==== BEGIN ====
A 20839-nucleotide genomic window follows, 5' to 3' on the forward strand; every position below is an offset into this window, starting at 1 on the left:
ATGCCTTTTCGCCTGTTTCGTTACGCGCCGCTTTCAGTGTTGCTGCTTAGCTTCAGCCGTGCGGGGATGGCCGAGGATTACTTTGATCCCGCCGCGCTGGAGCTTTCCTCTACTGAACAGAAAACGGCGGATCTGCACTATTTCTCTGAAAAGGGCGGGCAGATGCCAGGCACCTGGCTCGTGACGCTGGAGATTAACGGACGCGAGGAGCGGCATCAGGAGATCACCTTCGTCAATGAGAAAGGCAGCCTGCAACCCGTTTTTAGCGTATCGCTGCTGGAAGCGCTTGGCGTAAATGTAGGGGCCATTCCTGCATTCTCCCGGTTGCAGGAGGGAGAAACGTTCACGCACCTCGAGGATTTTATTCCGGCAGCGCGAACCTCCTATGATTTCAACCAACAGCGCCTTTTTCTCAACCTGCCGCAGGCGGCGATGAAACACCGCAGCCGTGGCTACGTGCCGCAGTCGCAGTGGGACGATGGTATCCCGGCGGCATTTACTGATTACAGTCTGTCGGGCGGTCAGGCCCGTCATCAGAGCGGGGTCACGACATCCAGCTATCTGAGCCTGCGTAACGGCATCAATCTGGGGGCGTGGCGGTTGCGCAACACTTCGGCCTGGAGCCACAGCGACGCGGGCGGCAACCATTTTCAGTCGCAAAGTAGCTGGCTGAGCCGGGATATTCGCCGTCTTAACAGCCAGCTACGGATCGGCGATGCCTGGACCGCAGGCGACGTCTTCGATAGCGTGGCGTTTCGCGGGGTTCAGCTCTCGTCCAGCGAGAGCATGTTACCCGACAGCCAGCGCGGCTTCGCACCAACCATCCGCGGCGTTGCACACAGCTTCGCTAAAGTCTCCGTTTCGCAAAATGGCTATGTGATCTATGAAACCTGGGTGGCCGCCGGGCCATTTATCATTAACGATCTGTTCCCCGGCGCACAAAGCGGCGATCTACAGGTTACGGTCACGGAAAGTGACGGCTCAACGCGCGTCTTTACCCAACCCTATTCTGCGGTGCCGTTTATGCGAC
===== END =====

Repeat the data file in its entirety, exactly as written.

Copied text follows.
A 20839-nucleotide genomic window follows, 5' to 3' on the forward strand; every position below is an offset into this window, starting at 1 on the left:
ATGCCTTTTCGCCTGTTTCGTTACGCGCCGCTTTCAGTGTTGCTGCTTAGCTTCAGCCGTGCGGGGATGGCCGAGGATTACTTTGATCCCGCCGCGCTGGAGCTTTCCTCTACTGAACAGAAAACGGCGGATCTGCACTATTTCTCTGAAAAGGGCGGGCAGATGCCAGGCACCTGGCTCGTGACGCTGGAGATTAACGGACGCGAGGAGCGGCATCAGGAGATCACCTTCGTCAATGAGAAAGGCAGCCTGCAACCCGTTTTTAGCGTATCGCTGCTGGAAGCGCTTGGCGTAAATGTAGGGGCCATTCCTGCATTCTCCCGGTTGCAGGAGGGAGAAACGTTCACGCACCTCGAGGATTTTATTCCGGCAGCGCGAACCTCCTATGATTTCAACCAACAGCGCCTTTTTCTCAACCTGCCGCAGGCGGCGATGAAACACCGCAGCCGTGGCTACGTGCCGCAGTCGCAGTGGGACGATGGTATCCCGGCGGCATTTACTGATTACAGTCTGTCGGGCGGTCAGGCCCGTCATCAGAGCGGGGTCACGACATCCAGCTATCTGAGCCTGCGTAACGGCATCAATCTGGGGGCGTGGCGGTTGCGCAACACTTCGGCCTGGAGCCACAGCGACGCGGGCGGCAACCATTTTCAGTCGCAAAGTAGCTGGCTGAGCCGGGATATTCGCCGTCTTAACAGCCAGCTACGGATCGGCGATGCCTGGACCGCAGGCGACGTCTTCGATAGCGTGGCGTTTCGCGGGGTTCAGCTCTCGTCCAGCGAGAGCATGTTACCCGACAGCCAGCGCGGCTTCGCACCAACCATCCGCGGCGTTGCACACAGCTTCGCTAAAGTCTCCGTTTCGCAAAATGGCTATGTGATCTATGAAACCTGGGTGGCCGCCGGGCCATTTATCATTAACGATCTGTTCCCCGGCGCACAAAGCGGCGATCTACAGGTTACGGTCACGGAAAGTGACGGCTCAACGCGCGTCTTTACCCAACCCTATTCTGCGGTGCCGTTTATGCGAC